SIRU maintaining cautious approach in return to rugby

Many rugby fans and players will be hoping to see the Tumut Bulls and Mitch Ivill in action in 2020.

Despite NSW and Queensland rugby union governing bodies announcing July return dates for professional and community competitions, the Tumut Bulls and Bullettes look no closer to taking to the field in 2020.

Southern Inland Rugby Union, who are governed by the Canberra-based Brumbies, will not be committing to any official return dates, and will instead follow the Federal Government and Australian Institute of Sport’s three-staged approach to the recommencement of community sport.

SIRU Competitions and Rugby Services manager Jack Heffernan backed the Brumbies stance, suggesting that a July return wasn’t set in stone for any sport.

“Rugby Australia have said that they will leave it to individual states to look after their competitions and Brumbies Country have taken a stance of waiting it out and seeing what comes of everything,” Heffernan said.

“We have been a little more conservative in our approach compared to other sports and rugby competitions, and instead we are working off the current information instead of jumping the gun with announcements.”

Heffernan said that he envisioned clubs would be able to return to training very soon, with the Federal Government expected to announce that groups of 10 people can play and train, without physical contact.

“It is pretty encouraging to see what the government is saying and even if we can get some people training back in groups of 10 or less, working on ball skills and fitness, that is a start,” Heffernan said.


As far as a resumption of the SIRU competition, the board will need to consider Rugby Australia’s requirement for a mandatory pre-season training period.

“Rugby Australia is pushing for a mandatory preseason but we reminded them that we have players who only train once a week” Heffernan said.

“We understand this is country rugby but at the moment, we are looking at three to four weeks of training before a season would commence, giving every club and player a chance to return to competition safely.”

SIRU has been open with clubs throughout the process and are considering different competition options if a season can commence, with a one-round season looking most likely.

“There are calendars with clubs at the moment showing what a variety of competitions could look like,” Heffernan said.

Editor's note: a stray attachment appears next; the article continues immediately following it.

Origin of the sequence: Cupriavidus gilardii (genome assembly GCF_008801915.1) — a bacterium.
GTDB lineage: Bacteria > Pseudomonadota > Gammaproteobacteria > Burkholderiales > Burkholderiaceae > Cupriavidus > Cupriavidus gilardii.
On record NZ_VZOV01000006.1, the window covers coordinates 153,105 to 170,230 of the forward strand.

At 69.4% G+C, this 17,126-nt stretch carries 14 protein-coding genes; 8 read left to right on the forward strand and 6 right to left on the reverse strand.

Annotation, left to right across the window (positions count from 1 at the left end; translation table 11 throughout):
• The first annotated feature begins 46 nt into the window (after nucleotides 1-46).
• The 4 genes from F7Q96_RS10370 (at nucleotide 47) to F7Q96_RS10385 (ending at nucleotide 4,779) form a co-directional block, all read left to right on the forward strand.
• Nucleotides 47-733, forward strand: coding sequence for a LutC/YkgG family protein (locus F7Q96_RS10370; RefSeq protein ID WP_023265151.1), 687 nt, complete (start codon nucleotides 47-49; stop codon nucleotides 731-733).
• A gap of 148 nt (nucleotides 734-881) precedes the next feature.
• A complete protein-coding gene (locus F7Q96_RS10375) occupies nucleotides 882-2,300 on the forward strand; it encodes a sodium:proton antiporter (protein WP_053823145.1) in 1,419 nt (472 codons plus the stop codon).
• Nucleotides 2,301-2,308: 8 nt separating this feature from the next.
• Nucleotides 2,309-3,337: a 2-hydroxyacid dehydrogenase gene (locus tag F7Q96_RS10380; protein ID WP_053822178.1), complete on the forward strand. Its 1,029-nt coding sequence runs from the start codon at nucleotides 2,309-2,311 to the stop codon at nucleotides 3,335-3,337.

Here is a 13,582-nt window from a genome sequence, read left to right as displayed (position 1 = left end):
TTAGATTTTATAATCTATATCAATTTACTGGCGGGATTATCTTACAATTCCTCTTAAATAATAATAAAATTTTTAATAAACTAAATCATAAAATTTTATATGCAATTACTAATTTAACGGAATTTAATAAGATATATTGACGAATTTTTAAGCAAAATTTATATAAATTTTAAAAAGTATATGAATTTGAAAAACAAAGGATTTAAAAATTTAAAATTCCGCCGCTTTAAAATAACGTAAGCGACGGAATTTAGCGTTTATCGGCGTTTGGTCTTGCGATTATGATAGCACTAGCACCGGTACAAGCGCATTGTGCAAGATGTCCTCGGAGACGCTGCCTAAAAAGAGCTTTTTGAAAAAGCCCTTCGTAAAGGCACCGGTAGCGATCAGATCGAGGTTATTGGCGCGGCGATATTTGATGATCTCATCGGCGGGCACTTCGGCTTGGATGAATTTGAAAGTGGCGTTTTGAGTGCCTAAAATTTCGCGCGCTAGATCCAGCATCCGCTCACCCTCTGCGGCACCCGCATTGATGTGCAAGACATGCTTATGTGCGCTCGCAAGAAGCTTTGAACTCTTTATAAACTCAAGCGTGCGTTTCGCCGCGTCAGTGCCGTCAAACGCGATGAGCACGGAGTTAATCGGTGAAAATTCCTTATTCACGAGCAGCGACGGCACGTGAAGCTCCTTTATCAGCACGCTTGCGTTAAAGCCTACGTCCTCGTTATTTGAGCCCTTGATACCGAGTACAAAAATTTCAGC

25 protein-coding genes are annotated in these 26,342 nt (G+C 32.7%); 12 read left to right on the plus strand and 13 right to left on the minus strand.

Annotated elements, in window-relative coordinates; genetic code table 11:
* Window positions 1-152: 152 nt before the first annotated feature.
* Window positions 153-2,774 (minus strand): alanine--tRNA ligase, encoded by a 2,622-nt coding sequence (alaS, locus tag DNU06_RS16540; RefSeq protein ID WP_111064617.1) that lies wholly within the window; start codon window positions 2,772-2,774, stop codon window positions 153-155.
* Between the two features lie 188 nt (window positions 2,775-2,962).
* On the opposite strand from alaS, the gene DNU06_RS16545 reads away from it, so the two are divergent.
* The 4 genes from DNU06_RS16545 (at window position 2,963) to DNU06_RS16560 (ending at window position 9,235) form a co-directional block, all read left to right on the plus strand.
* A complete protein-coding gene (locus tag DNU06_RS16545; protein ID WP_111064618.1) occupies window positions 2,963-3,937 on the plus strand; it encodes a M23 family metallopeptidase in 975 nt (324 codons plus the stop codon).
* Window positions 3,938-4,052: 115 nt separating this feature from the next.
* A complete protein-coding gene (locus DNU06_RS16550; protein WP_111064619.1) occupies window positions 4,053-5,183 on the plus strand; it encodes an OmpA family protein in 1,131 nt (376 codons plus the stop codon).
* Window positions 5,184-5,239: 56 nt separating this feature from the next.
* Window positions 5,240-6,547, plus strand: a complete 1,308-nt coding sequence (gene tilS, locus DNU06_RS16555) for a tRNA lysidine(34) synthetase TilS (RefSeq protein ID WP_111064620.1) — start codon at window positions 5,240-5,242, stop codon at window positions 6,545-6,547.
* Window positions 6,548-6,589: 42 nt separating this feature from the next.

“It is looking more likely that every team would play each other once in the senior space, we are currently sitting at 9 teams, which is eight games with one bye and four home games and for away games.”

Depending on player availability, there is a slight possibility of third grade being dumped for 2020 but Heffernan was confidant teams would push to cater for all grades.


“That is up the clubs, we have six teams in third grade, and depending on team numbers, we might have to talk about whether we would have a competition,” Heffernan said.

“If we had less than four teams in third grade, we would have to engage in some pretty honest conversations about whether we would have a third grade competition, or just organise scratch matches between clubs who wanted to play third grade.”

Another potential issue is the validity of a 2020 SIRU competition, with many rugby pundits suggesting that winning a shortened competition wouldn’t carry the same merit as previous years.

Heffernan disagreed with this sentiment though, and said that as long as all teams were able to play each other once, the overall winners would be worthy of lifting the trophy.

“Lot’s of clubs were training before all of this happened and I believe there would a lot of those players still training just as hard in anticipation for a return to rugby,” Heffernan said.

“I think if we get a competition going that has all teams playing each other once and we play finals, I don’t see why a premier shouldn’t be named.”

SIRU is expected to meet against next Wednesday and Thursday, and Heffernan is hoping that more government announcements could have the competition’s future looking a little clearer.


“We will meet with clubs next Wednesday and Thursday, which should work out well with the government expected to announce some changes later this week and early next week,” Heffernan said.

“Hopefully we have some positive news for everyone.”